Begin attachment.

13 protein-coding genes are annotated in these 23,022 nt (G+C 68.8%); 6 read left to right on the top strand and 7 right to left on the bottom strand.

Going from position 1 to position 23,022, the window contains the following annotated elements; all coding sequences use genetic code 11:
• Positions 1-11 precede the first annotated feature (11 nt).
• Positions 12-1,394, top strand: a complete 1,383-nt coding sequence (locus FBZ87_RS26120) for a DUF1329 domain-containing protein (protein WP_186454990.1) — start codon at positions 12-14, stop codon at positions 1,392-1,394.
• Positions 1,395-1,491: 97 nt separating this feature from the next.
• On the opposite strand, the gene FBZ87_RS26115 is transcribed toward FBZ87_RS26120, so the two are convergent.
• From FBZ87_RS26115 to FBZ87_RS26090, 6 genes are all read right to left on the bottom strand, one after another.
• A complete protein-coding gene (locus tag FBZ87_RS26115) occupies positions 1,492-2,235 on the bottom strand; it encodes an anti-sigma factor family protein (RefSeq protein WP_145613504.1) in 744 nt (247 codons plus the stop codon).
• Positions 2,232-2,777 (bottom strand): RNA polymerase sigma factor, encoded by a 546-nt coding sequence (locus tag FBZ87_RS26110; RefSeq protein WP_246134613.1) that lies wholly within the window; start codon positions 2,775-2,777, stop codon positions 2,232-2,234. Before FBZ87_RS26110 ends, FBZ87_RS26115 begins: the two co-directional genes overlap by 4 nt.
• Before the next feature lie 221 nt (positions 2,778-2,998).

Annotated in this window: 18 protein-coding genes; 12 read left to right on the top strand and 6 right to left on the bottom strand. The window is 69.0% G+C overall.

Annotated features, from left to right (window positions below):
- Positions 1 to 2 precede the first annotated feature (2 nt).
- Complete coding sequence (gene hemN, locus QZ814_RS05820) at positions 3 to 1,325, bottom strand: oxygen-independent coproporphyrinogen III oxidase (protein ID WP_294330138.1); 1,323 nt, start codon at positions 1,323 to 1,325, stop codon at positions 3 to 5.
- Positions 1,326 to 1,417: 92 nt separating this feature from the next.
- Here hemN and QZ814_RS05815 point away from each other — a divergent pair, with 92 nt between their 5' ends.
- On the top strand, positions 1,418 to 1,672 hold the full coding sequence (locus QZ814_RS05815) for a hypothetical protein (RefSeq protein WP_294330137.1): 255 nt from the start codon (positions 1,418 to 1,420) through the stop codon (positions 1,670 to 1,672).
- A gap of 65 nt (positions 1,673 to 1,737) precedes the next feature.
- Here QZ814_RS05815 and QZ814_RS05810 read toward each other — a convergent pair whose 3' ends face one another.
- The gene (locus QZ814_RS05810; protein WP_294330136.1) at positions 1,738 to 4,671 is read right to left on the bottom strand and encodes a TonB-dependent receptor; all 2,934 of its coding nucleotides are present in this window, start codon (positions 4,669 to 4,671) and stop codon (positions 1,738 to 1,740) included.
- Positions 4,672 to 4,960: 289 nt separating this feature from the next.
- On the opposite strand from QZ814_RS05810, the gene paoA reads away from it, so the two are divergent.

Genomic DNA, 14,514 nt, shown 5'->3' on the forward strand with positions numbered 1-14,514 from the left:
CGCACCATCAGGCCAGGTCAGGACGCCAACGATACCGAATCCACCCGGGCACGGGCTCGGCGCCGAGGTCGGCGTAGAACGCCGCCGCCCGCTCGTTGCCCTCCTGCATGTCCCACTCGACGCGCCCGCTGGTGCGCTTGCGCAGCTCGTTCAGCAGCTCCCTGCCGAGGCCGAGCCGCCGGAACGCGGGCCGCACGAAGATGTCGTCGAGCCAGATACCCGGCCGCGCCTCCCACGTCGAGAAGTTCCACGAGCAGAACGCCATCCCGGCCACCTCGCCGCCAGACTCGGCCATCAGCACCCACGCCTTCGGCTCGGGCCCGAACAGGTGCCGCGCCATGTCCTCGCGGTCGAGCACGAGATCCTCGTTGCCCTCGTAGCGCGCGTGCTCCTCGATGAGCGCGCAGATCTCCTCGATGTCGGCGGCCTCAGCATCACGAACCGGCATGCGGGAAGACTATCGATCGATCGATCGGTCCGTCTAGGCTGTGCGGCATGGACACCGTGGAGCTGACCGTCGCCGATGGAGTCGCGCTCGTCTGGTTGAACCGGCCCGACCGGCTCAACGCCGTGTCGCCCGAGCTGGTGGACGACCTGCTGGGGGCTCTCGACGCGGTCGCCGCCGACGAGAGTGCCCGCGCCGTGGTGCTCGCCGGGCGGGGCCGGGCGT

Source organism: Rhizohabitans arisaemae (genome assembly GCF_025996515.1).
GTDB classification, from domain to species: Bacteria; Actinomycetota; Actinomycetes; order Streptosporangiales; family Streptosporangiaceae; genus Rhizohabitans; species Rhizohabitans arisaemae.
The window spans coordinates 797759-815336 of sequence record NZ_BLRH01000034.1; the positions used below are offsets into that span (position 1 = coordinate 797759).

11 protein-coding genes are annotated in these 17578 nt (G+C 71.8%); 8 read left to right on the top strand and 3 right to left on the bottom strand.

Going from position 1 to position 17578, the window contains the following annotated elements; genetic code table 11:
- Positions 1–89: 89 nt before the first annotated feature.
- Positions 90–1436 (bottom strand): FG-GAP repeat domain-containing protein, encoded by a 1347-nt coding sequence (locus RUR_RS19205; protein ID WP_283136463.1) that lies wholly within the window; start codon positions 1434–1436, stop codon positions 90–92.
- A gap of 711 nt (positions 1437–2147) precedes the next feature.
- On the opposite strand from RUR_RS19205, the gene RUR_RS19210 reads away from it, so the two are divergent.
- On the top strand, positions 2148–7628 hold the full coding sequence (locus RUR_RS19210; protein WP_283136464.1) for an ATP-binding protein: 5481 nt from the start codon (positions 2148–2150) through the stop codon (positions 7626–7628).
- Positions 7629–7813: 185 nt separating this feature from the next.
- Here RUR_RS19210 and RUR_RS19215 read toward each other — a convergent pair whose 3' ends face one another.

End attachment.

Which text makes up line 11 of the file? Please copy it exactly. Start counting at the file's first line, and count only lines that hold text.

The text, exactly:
Annotated in this window: 18 protein-coding genes; 12 read left to right on the top strand and 6 right to left on the bottom strand. The window is 69.0% G+C overall.